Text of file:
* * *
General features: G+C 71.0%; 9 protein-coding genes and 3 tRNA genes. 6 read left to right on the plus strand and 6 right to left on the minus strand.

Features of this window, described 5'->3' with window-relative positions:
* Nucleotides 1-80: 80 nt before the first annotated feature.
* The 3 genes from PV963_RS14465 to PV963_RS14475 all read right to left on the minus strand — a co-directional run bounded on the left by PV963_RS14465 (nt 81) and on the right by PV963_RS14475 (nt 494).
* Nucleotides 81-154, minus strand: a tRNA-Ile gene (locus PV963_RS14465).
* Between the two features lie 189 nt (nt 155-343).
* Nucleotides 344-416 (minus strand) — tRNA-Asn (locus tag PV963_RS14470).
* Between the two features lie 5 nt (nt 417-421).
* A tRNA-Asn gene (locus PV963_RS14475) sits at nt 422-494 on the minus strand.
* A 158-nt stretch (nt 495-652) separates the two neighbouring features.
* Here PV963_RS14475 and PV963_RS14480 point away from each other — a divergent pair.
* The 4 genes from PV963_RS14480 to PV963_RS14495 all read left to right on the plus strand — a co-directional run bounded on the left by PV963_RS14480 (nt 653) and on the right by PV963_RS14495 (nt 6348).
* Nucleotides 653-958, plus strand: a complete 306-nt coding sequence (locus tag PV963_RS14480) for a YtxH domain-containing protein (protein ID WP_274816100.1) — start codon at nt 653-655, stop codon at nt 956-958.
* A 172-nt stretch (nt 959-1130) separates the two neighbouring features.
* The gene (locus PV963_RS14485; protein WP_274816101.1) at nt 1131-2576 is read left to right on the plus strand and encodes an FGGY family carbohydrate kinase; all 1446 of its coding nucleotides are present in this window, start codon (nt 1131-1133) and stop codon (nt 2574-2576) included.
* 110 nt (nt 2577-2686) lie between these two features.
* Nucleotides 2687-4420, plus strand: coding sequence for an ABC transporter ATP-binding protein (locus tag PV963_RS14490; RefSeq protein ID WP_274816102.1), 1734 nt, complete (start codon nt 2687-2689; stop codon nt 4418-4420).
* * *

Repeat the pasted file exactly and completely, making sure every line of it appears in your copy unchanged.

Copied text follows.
General features: G+C 71.0%; 9 protein-coding genes and 3 tRNA genes. 6 read left to right on the plus strand and 6 right to left on the minus strand.

Features of this window, described 5'->3' with window-relative positions:
* Nucleotides 1-80: 80 nt before the first annotated feature.
* The 3 genes from PV963_RS14465 to PV963_RS14475 all read right to left on the minus strand — a co-directional run bounded on the left by PV963_RS14465 (nt 81) and on the right by PV963_RS14475 (nt 494).
* Nucleotides 81-154, minus strand: a tRNA-Ile gene (locus PV963_RS14465).
* Between the two features lie 189 nt (nt 155-343).
* Nucleotides 344-416 (minus strand) — tRNA-Asn (locus tag PV963_RS14470).
* Between the two features lie 5 nt (nt 417-421).
* A tRNA-Asn gene (locus PV963_RS14475) sits at nt 422-494 on the minus strand.
* A 158-nt stretch (nt 495-652) separates the two neighbouring features.
* Here PV963_RS14475 and PV963_RS14480 point away from each other — a divergent pair.
* The 4 genes from PV963_RS14480 to PV963_RS14495 all read left to right on the plus strand — a co-directional run bounded on the left by PV963_RS14480 (nt 653) and on the right by PV963_RS14495 (nt 6348).
* Nucleotides 653-958, plus strand: a complete 306-nt coding sequence (locus tag PV963_RS14480) for a YtxH domain-containing protein (protein ID WP_274816100.1) — start codon at nt 653-655, stop codon at nt 956-958.
* A 172-nt stretch (nt 959-1130) separates the two neighbouring features.
* The gene (locus PV963_RS14485; protein WP_274816101.1) at nt 1131-2576 is read left to right on the plus strand and encodes an FGGY family carbohydrate kinase; all 1446 of its coding nucleotides are present in this window, start codon (nt 1131-1133) and stop codon (nt 2574-2576) included.
* 110 nt (nt 2577-2686) lie between these two features.
* Nucleotides 2687-4420, plus strand: coding sequence for an ABC transporter ATP-binding protein (locus tag PV963_RS14490; RefSeq protein ID WP_274816102.1), 1734 nt, complete (start codon nt 2687-2689; stop codon nt 4418-4420).